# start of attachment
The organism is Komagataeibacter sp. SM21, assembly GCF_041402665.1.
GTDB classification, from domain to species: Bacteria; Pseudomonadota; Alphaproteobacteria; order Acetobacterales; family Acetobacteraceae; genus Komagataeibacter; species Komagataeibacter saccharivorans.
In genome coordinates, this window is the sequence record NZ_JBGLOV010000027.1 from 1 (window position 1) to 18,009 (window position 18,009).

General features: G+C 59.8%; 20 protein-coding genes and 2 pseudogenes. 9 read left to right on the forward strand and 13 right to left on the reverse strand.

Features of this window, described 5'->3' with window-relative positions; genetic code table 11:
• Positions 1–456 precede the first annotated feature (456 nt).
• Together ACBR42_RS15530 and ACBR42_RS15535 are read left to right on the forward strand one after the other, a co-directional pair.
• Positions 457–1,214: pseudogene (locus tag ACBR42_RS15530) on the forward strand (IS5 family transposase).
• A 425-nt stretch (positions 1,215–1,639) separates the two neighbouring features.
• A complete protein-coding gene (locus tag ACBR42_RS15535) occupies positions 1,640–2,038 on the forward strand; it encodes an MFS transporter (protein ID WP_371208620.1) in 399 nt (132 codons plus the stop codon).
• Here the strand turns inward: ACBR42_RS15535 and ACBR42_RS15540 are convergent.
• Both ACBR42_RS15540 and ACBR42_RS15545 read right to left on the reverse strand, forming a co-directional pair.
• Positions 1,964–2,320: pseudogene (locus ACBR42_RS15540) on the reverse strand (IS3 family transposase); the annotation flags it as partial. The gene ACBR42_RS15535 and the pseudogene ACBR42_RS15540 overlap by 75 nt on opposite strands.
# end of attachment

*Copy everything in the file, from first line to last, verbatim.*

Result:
The organism is Komagataeibacter sp. SM21, assembly GCF_041402665.1.
GTDB classification, from domain to species: Bacteria; Pseudomonadota; Alphaproteobacteria; order Acetobacterales; family Acetobacteraceae; genus Komagataeibacter; species Komagataeibacter saccharivorans.
In genome coordinates, this window is the sequence record NZ_JBGLOV010000027.1 from 1 (window position 1) to 18,009 (window position 18,009).

General features: G+C 59.8%; 20 protein-coding genes and 2 pseudogenes. 9 read left to right on the forward strand and 13 right to left on the reverse strand.

Features of this window, described 5'->3' with window-relative positions; genetic code table 11:
• Positions 1–456 precede the first annotated feature (456 nt).
• Together ACBR42_RS15530 and ACBR42_RS15535 are read left to right on the forward strand one after the other, a co-directional pair.
• Positions 457–1,214: pseudogene (locus tag ACBR42_RS15530) on the forward strand (IS5 family transposase).
• A 425-nt stretch (positions 1,215–1,639) separates the two neighbouring features.
• A complete protein-coding gene (locus tag ACBR42_RS15535) occupies positions 1,640–2,038 on the forward strand; it encodes an MFS transporter (protein ID WP_371208620.1) in 399 nt (132 codons plus the stop codon).
• Here the strand turns inward: ACBR42_RS15535 and ACBR42_RS15540 are convergent.
• Both ACBR42_RS15540 and ACBR42_RS15545 read right to left on the reverse strand, forming a co-directional pair.
• Positions 1,964–2,320: pseudogene (locus ACBR42_RS15540) on the reverse strand (IS3 family transposase); the annotation flags it as partial. The gene ACBR42_RS15535 and the pseudogene ACBR42_RS15540 overlap by 75 nt on opposite strands.